# Non-Zero Integers are Cancellable for Multiplication

## Theorem

Every non-zero integer is cancellable for multiplication.

That is:

$\forall x, y, z \in \Z, x \ne 0: x y = x z \iff y = z$

## Proof 1

Let $x y = x z$.

There are two cases to investigate: $x > 0$ and $x < 0$.

Let $x > 0$.

From Natural Numbers are Non-Negative Integers, $x \in \N_{> 0}$.

$\Box$

Let $x < 0$.

We know that the Integers form Integral Domain and are thus a ring.

Then $-x > 0$ and so:

 $\ds \paren {-x} y$ $=$ $\ds -\paren {x y}$ Product with Ring Negative $\ds$ $=$ $\ds -\paren {x z}$ $\struct {\Z, +}$ is a group: Group Axiom $\text G 3$: Existence of Inverse Element $\ds$ $=$ $\ds \paren {-x} z$ Product with Ring Negative $\ds \leadsto \ \$ $\ds y$ $=$ $\ds z$ from above: case where $x > 0$

$\Box$

So whatever non-zero value $x$ takes, it is cancellable for multiplication.

$\blacksquare$

## Proof 2

Let $y, z \in \Z: y \ne z$.

 $\ds y$ $\ne$ $\ds z$ $\ds \leadstoandfrom \ \$ $\ds y - z$ $\ne$ $\ds 0$ $\ds \leadstoandfrom \ \$ $\ds x \paren {y - z}$ $\ne$ $\ds 0$ Ring of Integers has no Zero Divisorsâ€Ž $\ds \leadstoandfrom \ \$ $\ds x y - x z$ $\ne$ $\ds 0$ Integer Multiplication Distributes over Subtraction

The result follows by transposition.

$\blacksquare$

## Proof 3

Let $x y = x z$.

There are two cases to investigate: $x > 0$ and $x < 0$.

Let $x > 0$.

From Natural Numbers are Non-Negative Integers, $x \in \N_{> 0}$.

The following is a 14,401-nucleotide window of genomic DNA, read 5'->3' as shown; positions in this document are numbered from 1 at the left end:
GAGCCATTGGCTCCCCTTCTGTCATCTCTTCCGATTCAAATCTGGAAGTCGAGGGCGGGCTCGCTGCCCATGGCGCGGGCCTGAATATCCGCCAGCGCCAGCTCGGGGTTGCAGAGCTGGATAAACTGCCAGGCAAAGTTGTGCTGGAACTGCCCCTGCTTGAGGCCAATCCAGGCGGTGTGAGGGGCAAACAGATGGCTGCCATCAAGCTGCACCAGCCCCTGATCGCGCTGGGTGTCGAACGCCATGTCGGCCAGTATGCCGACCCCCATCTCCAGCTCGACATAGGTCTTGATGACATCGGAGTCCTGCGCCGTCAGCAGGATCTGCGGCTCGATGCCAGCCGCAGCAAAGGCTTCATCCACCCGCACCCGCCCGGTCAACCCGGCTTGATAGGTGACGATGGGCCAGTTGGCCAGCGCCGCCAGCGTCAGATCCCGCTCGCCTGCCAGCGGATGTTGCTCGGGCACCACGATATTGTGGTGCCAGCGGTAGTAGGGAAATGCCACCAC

By the Extension Theorem for Distributive Operations and Ordering on Natural Numbers is Compatible with Multiplication, $x$ is cancellable for multiplication. {{qed|lemma}

Let $x < 0$.

We know that the Integers form Integral Domain and are thus a ring.

Then $-x > 0$ and so:

 $\ds x y$ $=$ $\ds x z$ $\ds \leadsto \ \$ $\ds \paren {-\paren {-x} } y$ $=$ $\ds \paren {-\paren {-x} } z$ Negative of Ring Negative $\ds \leadsto \ \$ $\ds -\paren {\paren {-x} y}$ $=$ $\ds -\paren {\paren {-x} z}$ Product with Ring Negative $\ds \leadsto \ \$ $\ds -y$ $=$ $\ds -z$ as $-x$ is (strictly) positive, the above result holds $\ds \leadsto \ \$ $\ds y$ $=$ $\ds z$ $\struct {\Z, +}$ is a group: Group Axiom $\text G 3$: Existence of Inverse Element

$\Box$

So whatever non-zero value $x$ takes, it is cancellable for multiplication.

$\blacksquare$

## Also known as

Some sources give this as the cancellation law, but this term is already in use in the context of a group.